Objective To evaluate diabetes control status in a university primary care setting in Thailand using the American Diabetes Association (ADA) clinical guideline, and to determine factors associated with good glycaemic control.Methods Data were collected from 1510 medical records of patients with diabetes and compliant with reviews, attending the clinic regularly (at least three times) between January 2004 and June 2005.Results The percentage of patients who attained ADA goal for haemoglobin A1c (HbA1c) was 23.4%. The goals achieved by the highest and the lowest proportion of patients were measurement of triglycerides (49.6%) and low-density lipoprotein(LDL) (13.1%) respectively. Most patients (72%) received an annual eye examination and were evaluated for proteinuria. Approximately half the patients (50.5%) were not screened for microalbuminuria. Glycaemic control was significantly related to the duration of the disease measured by years since diagnosis. Males had significantly better control than females (adjusted odds ratio = 1.4, 95% confidence interval 1.1–1.8). Physician teaching or training status and group education were not associated with patients’ diabetic control.Conclusion A considerable proportion of patients with diabetes in the clinic could not achieve the ADA target goals. Quality improvement strategies, such as a computerised tracking and recall system, should be developed to improve this. Improvingglycaemic control especially in female patients with longer duration of disease, LDL management and microalbuminuria screening should be addressed as a priority in this primary care setting.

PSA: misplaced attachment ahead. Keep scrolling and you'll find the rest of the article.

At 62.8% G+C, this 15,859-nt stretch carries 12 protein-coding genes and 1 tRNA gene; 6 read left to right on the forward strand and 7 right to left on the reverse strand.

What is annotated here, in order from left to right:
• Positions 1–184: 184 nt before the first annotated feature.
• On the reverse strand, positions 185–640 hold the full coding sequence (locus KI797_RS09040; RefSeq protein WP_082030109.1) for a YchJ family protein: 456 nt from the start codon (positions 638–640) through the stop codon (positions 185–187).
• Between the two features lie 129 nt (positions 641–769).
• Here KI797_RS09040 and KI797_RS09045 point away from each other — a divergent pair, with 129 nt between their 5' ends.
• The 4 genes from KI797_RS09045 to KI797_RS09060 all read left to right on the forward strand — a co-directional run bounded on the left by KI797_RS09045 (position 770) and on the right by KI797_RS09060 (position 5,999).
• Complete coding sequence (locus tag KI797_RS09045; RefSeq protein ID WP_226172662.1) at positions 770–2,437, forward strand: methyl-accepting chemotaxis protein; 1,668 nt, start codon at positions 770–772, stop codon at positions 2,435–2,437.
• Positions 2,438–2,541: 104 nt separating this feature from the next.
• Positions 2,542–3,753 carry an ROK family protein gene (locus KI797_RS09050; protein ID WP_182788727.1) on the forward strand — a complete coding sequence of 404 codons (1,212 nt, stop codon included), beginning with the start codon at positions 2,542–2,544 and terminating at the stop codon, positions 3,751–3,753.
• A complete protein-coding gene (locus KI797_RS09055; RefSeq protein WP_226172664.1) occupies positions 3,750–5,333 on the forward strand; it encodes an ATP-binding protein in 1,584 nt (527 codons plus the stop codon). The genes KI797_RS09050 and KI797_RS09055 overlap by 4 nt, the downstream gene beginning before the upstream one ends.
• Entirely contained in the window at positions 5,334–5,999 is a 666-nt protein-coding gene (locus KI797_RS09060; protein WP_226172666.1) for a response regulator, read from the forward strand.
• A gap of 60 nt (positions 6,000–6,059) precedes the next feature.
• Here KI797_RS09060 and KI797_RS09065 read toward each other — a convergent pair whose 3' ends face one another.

Nataya Taweepolcharoen, Sutida Sumrithe, Narongchai Kunentrasai, Sumonthip Phraisuwanna